Cost Becomes a More Important Factor in Students' College Decision

By Catherine Groux
Posted July 17, 2012 09:44 AM

More students are weighing the cost of college more heavily.
More students are weighing the cost of college more heavily.
While most students and their families agree that earning an associate's or bachelor's degree is an important investment, many individuals feel they simply cannot afford it as higher education becomes more expensive.

The Growing Cost of Higher Education

According to the College Board, the average sticker price for a public four-year school for in-state students has reached $8,244, while the cost of attending a public two-year school stands at $2,963. For individuals who enroll at private four-year colleges, the cost is typically $28,500 per year.

In general, this tends to be more than the average American family can afford. A 2011 survey by Fidelity Investments® indicates that the typical family can only pay for 16% of college costs, down from 24% in 2007.

Given this high cost of college, many individuals are weighing prospective schools' prices more heavily during the selection process. According to a new survey by Sallie Mae, about 69% of students and their families eliminated a college choice because of its cost, up from about 60% in 2009.

How Families Are Paying for College

In an effort to invest in their children's futures, parents covered an average of 37% of their children's higher education bills, the Sallie Mae report states. More than two-thirds of parents say they save up for college costs years before their kids enroll at a school, according to the Fidelity report. To do so, about 18% of parents said they encouraged an unemployed spouse to go back to work, while 17% said they were forced to take a second job.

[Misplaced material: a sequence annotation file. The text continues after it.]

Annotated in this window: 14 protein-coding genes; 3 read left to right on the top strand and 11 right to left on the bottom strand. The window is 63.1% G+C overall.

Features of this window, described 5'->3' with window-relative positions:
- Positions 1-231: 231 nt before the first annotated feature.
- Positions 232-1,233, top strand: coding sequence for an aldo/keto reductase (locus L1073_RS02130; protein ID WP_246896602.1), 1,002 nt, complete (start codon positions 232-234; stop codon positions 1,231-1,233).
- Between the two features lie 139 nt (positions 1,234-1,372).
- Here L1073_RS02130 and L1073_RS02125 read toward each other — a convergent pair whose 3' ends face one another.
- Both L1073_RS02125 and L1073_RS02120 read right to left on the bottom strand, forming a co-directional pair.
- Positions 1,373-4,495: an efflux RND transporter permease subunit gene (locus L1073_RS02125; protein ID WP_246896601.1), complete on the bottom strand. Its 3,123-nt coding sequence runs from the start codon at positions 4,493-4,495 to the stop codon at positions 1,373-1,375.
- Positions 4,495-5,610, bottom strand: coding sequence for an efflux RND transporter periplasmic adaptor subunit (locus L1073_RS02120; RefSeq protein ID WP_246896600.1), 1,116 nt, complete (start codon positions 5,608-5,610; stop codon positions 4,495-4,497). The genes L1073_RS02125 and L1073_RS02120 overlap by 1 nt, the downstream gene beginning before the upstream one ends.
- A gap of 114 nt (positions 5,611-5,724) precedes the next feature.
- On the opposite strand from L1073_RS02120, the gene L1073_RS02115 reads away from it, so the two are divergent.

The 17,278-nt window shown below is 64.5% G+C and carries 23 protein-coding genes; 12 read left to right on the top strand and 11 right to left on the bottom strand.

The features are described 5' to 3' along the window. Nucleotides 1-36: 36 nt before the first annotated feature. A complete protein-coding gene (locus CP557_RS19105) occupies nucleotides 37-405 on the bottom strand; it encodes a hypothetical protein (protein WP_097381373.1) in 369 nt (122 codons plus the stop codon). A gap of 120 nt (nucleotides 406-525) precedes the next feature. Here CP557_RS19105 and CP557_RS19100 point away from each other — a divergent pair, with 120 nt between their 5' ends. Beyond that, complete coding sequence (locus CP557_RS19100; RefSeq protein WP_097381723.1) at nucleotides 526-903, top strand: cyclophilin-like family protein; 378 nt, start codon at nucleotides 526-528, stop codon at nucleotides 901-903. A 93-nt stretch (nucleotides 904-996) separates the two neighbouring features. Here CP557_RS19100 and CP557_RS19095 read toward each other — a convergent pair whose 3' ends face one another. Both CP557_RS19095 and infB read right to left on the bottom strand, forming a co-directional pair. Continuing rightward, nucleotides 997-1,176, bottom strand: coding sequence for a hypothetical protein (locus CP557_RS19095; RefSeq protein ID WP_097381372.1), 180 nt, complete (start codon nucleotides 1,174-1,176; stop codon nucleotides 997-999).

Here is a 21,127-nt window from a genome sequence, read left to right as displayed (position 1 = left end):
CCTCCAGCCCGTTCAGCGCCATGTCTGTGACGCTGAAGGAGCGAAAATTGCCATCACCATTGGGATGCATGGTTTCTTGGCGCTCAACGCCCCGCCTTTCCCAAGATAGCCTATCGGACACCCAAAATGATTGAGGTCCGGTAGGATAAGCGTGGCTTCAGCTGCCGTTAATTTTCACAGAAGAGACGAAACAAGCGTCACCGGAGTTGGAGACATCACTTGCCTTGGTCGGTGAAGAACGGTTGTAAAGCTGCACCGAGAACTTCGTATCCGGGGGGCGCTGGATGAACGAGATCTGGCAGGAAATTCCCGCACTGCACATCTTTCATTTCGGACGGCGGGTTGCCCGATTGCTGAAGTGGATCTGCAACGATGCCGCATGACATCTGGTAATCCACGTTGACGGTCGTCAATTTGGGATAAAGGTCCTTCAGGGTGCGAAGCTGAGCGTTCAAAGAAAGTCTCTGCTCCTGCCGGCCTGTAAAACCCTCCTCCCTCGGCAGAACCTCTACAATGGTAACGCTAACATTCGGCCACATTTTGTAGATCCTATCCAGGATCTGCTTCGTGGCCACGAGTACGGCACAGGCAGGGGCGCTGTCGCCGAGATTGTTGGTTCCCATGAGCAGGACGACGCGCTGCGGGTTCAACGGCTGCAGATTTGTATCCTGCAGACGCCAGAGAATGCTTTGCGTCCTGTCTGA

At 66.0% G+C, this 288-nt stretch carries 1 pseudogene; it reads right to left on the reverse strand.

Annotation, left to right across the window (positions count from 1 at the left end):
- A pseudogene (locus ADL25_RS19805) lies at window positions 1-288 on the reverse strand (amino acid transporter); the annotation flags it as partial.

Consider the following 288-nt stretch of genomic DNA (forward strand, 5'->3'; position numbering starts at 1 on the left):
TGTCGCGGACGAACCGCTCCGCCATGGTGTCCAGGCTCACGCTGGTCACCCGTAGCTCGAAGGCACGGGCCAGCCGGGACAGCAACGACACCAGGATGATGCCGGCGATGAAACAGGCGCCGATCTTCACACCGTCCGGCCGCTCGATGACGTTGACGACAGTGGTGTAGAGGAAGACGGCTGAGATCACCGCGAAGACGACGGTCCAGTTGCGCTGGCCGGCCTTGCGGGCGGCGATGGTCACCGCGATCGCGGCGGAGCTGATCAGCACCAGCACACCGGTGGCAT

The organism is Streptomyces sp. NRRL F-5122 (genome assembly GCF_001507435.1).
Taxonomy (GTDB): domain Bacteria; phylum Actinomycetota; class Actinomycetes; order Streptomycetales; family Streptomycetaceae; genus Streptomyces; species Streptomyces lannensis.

Students, on the other hand, were typically responsible for paying 30% of their total higher education bill, often turning to savings and loans. Approximately 35% of students said they took out loans to pay for college, with 25% borrowing only federal loans and 9% using both federal and private loans. Only 1% of degree seekers said they borrowed only private loans.

Still, even with the many forms of financial aid available, the survey finds many students and their families are searching for small ways to save on the cost of college. For example, about 51% of families said their children lived at home to avoid the hefty price of room and board, while 55% said their children took on an extra roommate. Additionally, about 50% of parents and 66% of students said they limited their spending to save up for their associate's or bachelor's degree.

At the same time, many individuals are willing to attend a community college instead of a four-year school, often drastically cutting their tuition costs. The survey reports that 29% of students attended one of these colleges, compared to 23% two years ago.

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